So this is what consequences look like: Delaware County, population 560,000, now has the Philadelphia region’s highest 14-day rate of COVID-19 cases nine weeks into a painful lockdown and its economy may remain in limbo because of this, even as numbers are easing elsewhere.
This is what you get after decades of Republican rule that resisted calls to create a health department.
This is the black-and-white portrait of wreckage created by years of ideological myopia: A half million Pennsylvanians in possibly the most populous county in the United States with no health department now unable to rescue themselves from a mess in the making for generations.
You hate to write about these I-told-you-so moments. But here we are. And it is terrible, any way you cut it.
When I first warned about this prospect in a March 11 column, the worry was mostly hypothetical: How would such a densely and highly populated county under fairly new Democratic control wrestle the emerging pandemic without a health department?
Everywhere else in Southeastern Pennsylvania — Philadelphia, Chester, Montgomery, and Bucks Counties — there were health departments with boots on the ground working to contain the monster that would soon lead to stay-home orders across the country.
Now we have our answer: Not well at all.
As many as 40 people died of the novel coronavirus at a single long-term care complex in Broomall. At county-owned Fair Acres in Middletown, 29 have died.
While the numbers were not super in the other suburban counties, at least they had health departments. Those agencies can run year-round efforts to address infection control in schools, hospitals, and other institutions.
In Delaware County, what we have seen instead is a pandemic that remains unwieldy even three months after the initial phase.
Just consider how differently things have gone in neighboring Bucks County, which has an 85-person-strong health department in place. They, too, are struggling with high numbers of cases and deaths in long-term care facilities. This is uniformly the case across the region. But they have a handle on things.
“We have staff in place who do case contact [investigations] for all kinds of diseases — 70 reportable diseases, whether it’s salmonella or any other foodborne illness, or an outbreak of MRSA, whooping cough, chicken pox,” Bucks County physician and head of the department David Damsker told me Tuesday. He’s led the office for 12 years.
“We have staff. We have relationships in Bucks County with all of the schools already,” Damsker continued. Also, there’s the “Bucks County Health Improvement Partnership, a consortium of all six hospitals in Bucks, all the CEOs, plus some community members, plus me. We meet six times a year. ... We were able to jump on this pretty early.”
The only way to rein things in at this point in a place like Delco, he surmised, is to have people working furiously to identify where infections are and work to contain them. Bucks has had such a team from Day One and is building it out even more, he said.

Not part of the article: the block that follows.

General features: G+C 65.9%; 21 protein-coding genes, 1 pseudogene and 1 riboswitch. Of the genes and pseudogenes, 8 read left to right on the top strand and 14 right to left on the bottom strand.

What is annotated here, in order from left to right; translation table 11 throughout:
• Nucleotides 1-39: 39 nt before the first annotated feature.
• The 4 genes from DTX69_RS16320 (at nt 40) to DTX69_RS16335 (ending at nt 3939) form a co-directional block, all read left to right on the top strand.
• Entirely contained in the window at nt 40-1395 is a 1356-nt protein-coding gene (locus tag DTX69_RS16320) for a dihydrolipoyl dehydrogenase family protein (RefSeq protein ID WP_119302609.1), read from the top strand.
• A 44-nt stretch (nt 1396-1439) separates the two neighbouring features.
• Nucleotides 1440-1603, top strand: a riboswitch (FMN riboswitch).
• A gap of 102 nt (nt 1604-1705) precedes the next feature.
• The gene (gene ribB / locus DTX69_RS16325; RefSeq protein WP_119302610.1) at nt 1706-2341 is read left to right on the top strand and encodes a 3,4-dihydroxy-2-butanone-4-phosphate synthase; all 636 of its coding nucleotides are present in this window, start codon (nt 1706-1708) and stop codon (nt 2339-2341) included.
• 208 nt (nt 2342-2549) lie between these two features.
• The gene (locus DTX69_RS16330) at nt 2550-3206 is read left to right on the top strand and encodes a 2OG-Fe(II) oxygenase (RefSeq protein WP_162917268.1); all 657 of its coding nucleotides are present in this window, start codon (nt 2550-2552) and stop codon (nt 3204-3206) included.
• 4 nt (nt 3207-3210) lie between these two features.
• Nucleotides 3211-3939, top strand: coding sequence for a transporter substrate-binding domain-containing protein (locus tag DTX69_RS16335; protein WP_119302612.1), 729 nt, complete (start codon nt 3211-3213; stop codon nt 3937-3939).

The Chester County Department of Health in recent weeks became deputized as Delco’s de facto health department after efforts brokered by the Wolf administration and prodding from Delaware County. But officials in that office did not respond to my or my Inquirer news colleagues’ requests this week for interviews.
“You need to do a case investigation on every case and know where these cases are coming from,” Damsker said. “If you’re just counting cases, you don’t know where to focus.”
In the earliest stages of the outbreak in March, Delco was at the mercy of the state Health Department, which was responding to suspected COVID cases in the county with staff at offices two hours west in Harrisburg. For weeks, the state was withholding from local officials even information as basic as the municipalities where new cases were being found.
"Delaware County started behind the 8-ball to begin with,” said State Sen. Tim Kearney, who won Republican Tom McGarrigle’s Swarthmore seat in 2018 in an electoral wave that culminated in flipping control of county government to Democrats in November 2019.
Even Montgomery County next door, with a massive health department of its own, garnered early resources that Delco is still struggling to get. Namely: a federally funded testing site.
“Montgomery County has more people in long-term care facilities than we do," Kearney said of the region’s first COVID hot spot, "but they also had a county plan to deal with it.”
Because it was first out the gate, Montco got a federal testing site early on. Far more densely populated and impoverished Delco continues to toil without one even though officials say they’ve been requesting one for weeks.
The time has come to urgently demand resources from the state and federal government. It is time also for detailed public updates from the proxy Chester County officials now in charge of cleaning up this mess.